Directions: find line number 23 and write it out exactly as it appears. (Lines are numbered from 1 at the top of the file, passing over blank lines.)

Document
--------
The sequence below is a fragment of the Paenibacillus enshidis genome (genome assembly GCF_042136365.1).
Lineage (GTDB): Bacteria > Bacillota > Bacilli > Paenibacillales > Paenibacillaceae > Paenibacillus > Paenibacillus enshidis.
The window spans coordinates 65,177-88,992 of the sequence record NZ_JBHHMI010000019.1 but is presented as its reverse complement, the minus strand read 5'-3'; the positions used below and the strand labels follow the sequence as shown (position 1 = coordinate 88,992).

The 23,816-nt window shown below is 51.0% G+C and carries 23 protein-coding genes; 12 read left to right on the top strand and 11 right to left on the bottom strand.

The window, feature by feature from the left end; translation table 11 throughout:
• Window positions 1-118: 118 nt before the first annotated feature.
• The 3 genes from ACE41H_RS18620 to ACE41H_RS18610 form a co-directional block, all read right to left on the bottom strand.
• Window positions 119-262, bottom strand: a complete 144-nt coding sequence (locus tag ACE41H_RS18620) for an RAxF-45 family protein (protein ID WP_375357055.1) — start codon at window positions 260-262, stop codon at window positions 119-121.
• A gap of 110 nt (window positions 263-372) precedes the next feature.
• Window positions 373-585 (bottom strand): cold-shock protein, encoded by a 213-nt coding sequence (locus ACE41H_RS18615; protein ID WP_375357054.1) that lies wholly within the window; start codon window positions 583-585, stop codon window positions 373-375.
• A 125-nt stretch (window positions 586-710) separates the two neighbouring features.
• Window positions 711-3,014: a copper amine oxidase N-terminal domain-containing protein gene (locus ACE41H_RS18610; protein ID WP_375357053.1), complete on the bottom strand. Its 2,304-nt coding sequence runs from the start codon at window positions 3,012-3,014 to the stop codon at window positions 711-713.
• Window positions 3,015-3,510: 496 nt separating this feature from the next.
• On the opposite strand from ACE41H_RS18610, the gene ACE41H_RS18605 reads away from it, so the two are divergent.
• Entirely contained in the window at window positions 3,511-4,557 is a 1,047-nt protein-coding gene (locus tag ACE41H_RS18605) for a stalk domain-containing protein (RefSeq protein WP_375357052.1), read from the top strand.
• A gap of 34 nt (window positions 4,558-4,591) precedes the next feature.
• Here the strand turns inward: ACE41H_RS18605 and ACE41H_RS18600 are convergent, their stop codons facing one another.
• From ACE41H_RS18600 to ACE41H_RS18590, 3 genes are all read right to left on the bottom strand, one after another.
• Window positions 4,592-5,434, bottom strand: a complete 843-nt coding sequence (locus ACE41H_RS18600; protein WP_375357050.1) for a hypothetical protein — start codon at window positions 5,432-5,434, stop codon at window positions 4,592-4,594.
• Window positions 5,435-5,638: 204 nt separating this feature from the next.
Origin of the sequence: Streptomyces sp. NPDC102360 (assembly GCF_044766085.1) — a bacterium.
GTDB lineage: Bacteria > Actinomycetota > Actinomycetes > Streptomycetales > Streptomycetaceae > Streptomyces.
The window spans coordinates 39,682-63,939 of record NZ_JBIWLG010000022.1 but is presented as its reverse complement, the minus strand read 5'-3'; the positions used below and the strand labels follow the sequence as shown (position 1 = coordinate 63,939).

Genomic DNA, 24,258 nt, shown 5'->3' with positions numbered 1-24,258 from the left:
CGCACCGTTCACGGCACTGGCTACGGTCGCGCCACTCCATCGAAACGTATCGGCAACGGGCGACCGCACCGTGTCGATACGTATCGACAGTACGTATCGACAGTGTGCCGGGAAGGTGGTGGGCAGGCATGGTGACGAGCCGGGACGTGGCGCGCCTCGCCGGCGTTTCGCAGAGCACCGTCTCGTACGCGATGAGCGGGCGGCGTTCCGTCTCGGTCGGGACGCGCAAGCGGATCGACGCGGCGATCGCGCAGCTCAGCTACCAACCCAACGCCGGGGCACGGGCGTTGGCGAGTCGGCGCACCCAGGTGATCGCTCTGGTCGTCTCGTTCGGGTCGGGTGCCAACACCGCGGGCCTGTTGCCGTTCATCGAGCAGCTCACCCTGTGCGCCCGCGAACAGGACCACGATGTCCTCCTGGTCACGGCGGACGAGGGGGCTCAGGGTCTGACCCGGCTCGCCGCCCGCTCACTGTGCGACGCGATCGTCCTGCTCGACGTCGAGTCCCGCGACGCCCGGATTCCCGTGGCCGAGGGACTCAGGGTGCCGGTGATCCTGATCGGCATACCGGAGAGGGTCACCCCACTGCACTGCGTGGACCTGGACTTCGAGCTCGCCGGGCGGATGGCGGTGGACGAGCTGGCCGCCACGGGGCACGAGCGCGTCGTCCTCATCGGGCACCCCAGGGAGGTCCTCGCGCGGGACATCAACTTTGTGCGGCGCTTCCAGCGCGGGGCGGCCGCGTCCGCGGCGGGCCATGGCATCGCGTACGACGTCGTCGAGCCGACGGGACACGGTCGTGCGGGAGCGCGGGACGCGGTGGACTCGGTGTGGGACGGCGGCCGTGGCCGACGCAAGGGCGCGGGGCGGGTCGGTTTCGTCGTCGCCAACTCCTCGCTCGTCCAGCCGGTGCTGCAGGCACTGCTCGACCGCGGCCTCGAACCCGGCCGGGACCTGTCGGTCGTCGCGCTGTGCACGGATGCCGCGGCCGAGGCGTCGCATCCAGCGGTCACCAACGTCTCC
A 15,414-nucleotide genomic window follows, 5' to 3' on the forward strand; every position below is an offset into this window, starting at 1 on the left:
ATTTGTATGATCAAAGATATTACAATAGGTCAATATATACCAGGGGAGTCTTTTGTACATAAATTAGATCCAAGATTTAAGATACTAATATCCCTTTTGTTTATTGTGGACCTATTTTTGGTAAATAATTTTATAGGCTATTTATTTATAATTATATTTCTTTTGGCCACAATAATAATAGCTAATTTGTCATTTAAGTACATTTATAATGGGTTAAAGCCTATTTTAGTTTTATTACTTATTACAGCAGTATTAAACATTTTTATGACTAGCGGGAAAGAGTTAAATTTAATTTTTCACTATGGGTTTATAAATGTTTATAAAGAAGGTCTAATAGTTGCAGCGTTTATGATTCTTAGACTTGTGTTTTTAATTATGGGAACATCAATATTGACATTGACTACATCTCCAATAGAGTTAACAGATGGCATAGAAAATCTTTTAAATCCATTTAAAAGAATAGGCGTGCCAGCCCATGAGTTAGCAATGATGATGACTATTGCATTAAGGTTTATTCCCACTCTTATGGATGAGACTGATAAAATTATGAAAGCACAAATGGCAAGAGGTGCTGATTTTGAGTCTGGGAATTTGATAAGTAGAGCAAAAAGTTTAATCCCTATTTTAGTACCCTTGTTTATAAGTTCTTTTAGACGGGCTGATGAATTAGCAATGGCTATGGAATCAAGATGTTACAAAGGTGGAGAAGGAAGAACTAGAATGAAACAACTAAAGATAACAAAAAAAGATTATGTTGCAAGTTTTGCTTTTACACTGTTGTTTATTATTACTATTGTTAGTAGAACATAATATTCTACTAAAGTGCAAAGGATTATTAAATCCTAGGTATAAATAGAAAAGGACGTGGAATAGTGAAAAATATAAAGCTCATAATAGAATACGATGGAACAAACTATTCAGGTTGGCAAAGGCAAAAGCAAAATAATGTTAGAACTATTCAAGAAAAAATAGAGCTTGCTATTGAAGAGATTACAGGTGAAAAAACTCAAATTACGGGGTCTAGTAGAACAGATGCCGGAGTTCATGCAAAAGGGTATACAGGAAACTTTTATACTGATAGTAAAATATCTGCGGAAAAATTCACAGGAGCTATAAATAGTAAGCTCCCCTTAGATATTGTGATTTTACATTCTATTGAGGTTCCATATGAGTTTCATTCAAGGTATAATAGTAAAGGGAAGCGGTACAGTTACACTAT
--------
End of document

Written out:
The window spans coordinates 39,682-63,939 of record NZ_JBIWLG010000022.1 but is presented as its reverse complement, the minus strand read 5'-3'; the positions used below and the strand labels follow the sequence as shown (position 1 = coordinate 63,939).